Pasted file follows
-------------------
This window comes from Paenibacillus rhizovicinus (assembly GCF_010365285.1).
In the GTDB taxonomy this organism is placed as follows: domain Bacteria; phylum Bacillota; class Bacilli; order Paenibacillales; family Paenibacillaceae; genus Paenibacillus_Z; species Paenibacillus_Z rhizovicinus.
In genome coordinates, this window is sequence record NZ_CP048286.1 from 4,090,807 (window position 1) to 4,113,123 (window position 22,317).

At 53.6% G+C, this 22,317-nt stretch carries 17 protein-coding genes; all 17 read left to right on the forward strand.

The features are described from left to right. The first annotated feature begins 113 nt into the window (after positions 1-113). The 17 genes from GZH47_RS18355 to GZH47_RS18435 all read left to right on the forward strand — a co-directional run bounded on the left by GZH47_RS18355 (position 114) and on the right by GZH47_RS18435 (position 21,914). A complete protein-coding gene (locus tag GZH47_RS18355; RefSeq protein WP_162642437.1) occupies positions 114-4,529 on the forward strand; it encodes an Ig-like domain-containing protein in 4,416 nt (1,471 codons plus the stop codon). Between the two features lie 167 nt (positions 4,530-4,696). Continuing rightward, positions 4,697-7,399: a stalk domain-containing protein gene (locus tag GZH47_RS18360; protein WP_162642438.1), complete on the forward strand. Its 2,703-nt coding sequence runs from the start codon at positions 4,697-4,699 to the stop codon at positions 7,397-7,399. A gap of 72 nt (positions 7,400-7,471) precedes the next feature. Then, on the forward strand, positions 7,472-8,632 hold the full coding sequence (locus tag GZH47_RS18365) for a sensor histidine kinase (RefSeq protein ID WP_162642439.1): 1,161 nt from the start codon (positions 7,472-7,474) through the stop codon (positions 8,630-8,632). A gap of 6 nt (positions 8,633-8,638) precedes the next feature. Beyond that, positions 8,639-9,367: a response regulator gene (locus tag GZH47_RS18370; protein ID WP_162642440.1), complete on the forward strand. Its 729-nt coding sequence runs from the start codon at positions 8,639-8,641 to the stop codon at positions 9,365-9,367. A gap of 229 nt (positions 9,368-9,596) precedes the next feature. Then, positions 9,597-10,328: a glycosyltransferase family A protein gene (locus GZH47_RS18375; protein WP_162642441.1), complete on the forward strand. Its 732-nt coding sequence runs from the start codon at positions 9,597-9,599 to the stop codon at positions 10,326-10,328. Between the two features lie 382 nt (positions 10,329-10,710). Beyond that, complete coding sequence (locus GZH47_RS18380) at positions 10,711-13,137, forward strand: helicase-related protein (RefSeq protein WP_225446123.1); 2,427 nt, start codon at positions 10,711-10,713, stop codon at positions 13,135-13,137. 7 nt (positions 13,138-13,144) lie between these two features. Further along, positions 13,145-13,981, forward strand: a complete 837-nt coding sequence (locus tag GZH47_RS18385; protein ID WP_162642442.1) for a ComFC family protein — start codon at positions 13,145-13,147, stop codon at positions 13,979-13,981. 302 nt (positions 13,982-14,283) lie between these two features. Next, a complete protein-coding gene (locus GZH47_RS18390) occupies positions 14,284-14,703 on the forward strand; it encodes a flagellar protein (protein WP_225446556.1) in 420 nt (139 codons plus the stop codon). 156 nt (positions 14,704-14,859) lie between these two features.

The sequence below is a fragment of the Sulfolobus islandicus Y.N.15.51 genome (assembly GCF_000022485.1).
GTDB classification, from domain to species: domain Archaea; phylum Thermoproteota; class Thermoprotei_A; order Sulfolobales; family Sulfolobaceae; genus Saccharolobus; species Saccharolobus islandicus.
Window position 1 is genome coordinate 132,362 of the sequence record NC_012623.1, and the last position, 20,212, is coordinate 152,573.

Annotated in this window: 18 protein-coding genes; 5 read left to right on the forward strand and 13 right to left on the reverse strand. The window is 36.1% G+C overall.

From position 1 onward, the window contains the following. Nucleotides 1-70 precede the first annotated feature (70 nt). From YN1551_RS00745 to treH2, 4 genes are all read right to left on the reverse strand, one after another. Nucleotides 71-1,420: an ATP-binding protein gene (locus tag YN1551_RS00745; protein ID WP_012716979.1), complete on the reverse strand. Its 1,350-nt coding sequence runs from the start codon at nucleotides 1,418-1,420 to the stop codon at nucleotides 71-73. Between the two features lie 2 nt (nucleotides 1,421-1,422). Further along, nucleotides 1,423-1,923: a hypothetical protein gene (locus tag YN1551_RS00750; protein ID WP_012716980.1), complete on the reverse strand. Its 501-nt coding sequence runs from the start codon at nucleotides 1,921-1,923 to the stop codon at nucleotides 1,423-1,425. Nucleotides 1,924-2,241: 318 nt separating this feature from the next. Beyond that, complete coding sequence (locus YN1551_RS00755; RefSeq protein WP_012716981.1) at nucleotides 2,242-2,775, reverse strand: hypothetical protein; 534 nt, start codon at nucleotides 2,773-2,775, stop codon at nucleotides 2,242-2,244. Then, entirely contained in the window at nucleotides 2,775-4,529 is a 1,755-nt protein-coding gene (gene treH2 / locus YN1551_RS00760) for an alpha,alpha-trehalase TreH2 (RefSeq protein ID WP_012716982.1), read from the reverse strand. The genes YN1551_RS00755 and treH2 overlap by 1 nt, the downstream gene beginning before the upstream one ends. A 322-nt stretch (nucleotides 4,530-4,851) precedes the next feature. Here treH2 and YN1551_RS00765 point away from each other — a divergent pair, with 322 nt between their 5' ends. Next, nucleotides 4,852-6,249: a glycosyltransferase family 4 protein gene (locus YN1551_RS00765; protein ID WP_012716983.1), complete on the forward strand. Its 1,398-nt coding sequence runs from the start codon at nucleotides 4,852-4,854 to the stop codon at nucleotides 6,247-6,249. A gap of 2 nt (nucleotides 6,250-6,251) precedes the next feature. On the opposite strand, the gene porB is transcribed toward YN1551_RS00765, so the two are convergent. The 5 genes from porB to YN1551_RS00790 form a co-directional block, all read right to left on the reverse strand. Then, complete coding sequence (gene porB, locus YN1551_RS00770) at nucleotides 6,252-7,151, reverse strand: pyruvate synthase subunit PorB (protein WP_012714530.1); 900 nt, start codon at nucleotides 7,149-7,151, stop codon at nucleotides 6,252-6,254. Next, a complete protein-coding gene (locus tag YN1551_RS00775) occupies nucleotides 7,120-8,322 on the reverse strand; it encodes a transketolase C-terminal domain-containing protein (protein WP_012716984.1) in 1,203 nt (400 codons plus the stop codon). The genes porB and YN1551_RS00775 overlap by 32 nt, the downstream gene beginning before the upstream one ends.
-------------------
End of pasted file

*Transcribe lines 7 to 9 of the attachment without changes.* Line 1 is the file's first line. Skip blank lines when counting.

GTDB classification, from domain to species: domain Archaea; phylum Thermoproteota; class Thermoprotei_A; order Sulfolobales; family Sulfolobaceae; genus Saccharolobus; species Saccharolobus islandicus.
Window position 1 is genome coordinate 132,362 of the sequence record NC_012623.1, and the last position, 20,212, is coordinate 152,573.

Annotated in this window: 18 protein-coding genes; 5 read left to right on the forward strand and 13 right to left on the reverse strand. The window is 36.1% G+C overall.